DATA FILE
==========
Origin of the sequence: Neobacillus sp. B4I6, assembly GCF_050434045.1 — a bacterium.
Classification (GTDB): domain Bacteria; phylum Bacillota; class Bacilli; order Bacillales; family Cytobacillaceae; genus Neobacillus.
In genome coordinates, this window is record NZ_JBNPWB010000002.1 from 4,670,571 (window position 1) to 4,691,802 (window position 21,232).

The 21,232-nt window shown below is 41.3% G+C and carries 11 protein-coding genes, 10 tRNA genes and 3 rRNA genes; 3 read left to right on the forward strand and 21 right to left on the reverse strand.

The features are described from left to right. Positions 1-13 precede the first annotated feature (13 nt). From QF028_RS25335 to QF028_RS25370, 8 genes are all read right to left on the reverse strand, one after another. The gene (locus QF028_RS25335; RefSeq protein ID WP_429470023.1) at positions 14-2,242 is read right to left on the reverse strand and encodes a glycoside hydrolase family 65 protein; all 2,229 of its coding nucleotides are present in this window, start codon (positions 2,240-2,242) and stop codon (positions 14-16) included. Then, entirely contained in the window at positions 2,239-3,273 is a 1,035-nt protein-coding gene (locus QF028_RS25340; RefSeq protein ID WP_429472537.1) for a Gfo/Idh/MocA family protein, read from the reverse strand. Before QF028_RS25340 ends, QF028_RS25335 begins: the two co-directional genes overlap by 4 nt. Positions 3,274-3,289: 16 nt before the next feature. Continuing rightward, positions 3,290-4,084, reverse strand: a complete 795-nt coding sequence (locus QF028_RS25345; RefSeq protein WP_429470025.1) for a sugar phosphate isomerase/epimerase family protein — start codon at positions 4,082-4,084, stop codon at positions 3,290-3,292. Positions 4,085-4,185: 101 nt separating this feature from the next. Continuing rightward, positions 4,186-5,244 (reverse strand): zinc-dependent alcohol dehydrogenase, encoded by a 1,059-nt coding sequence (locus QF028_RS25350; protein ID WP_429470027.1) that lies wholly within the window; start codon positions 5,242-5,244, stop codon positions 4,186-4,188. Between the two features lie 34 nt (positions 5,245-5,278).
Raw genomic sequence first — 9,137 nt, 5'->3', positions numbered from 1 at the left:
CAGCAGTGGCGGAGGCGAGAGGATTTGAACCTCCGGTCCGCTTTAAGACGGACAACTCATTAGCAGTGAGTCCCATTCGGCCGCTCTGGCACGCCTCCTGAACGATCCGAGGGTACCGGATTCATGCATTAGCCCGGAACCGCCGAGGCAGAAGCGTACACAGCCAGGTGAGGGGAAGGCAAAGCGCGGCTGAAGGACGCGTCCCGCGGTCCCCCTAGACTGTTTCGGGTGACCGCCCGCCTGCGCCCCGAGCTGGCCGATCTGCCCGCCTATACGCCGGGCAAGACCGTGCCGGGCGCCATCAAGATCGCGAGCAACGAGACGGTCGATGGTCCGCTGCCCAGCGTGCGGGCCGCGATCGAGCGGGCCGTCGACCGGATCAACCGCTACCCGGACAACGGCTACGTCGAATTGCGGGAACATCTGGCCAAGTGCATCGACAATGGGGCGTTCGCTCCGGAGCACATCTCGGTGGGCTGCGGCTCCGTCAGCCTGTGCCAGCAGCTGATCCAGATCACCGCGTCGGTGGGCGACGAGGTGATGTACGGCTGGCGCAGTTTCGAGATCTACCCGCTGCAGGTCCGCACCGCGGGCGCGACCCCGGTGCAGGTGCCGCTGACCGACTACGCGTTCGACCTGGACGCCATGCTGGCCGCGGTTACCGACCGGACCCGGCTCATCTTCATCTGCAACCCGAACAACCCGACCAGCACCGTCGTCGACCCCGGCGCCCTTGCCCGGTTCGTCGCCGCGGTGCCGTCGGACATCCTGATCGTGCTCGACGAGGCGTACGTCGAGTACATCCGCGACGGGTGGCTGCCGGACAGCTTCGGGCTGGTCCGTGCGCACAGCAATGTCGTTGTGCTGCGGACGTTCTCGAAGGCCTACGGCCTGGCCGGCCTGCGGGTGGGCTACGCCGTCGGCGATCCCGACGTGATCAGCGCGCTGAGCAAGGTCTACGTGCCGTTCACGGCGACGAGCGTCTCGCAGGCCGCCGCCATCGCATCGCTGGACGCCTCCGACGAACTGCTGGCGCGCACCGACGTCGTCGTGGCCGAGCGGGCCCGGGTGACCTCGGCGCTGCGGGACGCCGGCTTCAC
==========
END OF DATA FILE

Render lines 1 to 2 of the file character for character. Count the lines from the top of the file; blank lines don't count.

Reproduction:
Origin of the sequence: Neobacillus sp. B4I6, assembly GCF_050434045.1 — a bacterium.
Classification (GTDB): domain Bacteria; phylum Bacillota; class Bacilli; order Bacillales; family Cytobacillaceae; genus Neobacillus.